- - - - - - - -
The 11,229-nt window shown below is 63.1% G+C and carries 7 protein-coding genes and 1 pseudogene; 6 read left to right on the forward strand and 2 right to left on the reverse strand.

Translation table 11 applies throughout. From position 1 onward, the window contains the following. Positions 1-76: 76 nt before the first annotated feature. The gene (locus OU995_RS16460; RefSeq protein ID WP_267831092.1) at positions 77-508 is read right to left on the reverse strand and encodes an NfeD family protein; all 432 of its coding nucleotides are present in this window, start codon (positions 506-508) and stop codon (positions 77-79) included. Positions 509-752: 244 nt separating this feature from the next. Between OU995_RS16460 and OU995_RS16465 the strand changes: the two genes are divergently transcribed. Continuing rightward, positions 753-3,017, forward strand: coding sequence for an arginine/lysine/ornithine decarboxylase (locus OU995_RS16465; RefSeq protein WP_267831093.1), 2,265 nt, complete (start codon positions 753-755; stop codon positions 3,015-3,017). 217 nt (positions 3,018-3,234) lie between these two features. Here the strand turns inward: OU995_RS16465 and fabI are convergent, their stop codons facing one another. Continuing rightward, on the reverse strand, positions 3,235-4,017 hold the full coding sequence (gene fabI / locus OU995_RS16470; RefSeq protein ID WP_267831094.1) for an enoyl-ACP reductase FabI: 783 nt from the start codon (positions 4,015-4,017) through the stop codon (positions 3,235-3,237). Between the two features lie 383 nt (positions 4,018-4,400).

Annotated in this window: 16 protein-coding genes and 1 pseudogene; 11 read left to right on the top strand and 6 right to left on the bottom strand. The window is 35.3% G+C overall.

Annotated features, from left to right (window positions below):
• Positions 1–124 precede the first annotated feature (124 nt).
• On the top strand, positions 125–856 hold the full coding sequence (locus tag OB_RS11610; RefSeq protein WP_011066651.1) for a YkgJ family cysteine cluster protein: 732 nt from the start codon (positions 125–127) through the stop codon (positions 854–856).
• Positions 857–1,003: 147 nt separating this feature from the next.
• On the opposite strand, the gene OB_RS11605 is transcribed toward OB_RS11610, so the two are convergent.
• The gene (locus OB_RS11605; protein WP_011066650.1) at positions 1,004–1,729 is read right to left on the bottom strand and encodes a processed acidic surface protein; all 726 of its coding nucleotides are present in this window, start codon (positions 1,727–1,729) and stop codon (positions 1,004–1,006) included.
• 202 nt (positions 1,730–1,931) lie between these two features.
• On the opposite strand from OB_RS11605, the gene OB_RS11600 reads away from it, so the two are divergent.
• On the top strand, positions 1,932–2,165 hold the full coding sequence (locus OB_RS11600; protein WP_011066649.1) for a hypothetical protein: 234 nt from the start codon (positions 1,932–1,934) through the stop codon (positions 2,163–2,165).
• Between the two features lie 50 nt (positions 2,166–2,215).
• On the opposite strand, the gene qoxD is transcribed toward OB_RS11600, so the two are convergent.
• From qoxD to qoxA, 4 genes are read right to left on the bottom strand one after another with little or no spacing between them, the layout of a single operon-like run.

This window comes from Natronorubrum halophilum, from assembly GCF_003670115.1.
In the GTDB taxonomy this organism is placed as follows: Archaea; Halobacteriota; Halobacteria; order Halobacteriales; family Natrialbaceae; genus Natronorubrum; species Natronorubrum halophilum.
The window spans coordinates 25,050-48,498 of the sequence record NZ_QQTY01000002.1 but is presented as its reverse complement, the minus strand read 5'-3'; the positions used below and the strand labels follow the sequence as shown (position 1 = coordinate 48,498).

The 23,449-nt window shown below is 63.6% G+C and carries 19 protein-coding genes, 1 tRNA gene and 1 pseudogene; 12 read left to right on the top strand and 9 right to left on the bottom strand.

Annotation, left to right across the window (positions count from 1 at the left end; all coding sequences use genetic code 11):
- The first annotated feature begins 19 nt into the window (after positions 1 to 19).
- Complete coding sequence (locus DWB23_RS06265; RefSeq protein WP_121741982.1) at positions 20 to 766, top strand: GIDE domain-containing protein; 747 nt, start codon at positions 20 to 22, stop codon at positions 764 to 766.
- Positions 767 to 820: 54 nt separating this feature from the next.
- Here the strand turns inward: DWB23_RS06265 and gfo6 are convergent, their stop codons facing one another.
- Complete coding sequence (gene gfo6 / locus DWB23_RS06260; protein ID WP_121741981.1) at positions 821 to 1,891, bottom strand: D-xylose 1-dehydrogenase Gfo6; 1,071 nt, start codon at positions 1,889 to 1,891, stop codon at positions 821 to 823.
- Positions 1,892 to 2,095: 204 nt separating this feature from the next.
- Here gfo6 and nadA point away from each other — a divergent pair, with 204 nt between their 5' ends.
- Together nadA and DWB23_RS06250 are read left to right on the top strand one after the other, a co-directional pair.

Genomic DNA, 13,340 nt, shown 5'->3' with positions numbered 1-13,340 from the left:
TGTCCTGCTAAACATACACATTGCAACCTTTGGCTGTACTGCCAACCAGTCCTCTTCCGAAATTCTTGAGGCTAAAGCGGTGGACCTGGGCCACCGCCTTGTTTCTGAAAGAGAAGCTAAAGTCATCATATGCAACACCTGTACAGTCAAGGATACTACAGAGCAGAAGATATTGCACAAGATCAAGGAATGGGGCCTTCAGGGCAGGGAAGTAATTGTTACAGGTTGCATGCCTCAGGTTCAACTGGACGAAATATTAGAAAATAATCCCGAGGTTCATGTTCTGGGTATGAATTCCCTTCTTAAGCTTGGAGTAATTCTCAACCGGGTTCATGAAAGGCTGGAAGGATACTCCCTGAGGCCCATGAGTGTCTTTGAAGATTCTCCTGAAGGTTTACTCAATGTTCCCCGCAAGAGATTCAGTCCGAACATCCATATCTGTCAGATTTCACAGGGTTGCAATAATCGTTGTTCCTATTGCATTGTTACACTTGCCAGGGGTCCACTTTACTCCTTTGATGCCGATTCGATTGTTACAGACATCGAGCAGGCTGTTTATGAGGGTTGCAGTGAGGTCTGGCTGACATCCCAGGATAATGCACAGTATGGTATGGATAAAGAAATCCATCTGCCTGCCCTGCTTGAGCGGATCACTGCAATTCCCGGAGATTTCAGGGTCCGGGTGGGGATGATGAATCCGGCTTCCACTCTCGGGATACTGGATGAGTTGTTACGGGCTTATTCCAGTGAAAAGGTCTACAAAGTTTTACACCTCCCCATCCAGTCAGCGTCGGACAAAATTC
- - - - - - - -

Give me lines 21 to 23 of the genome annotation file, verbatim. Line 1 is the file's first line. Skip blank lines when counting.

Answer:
- The first annotated feature begins 19 nt into the window (after positions 1 to 19).
- Complete coding sequence (locus DWB23_RS06265; RefSeq protein WP_121741982.1) at positions 20 to 766, top strand: GIDE domain-containing protein; 747 nt, start codon at positions 20 to 22, stop codon at positions 764 to 766.
- Positions 767 to 820: 54 nt separating this feature from the next.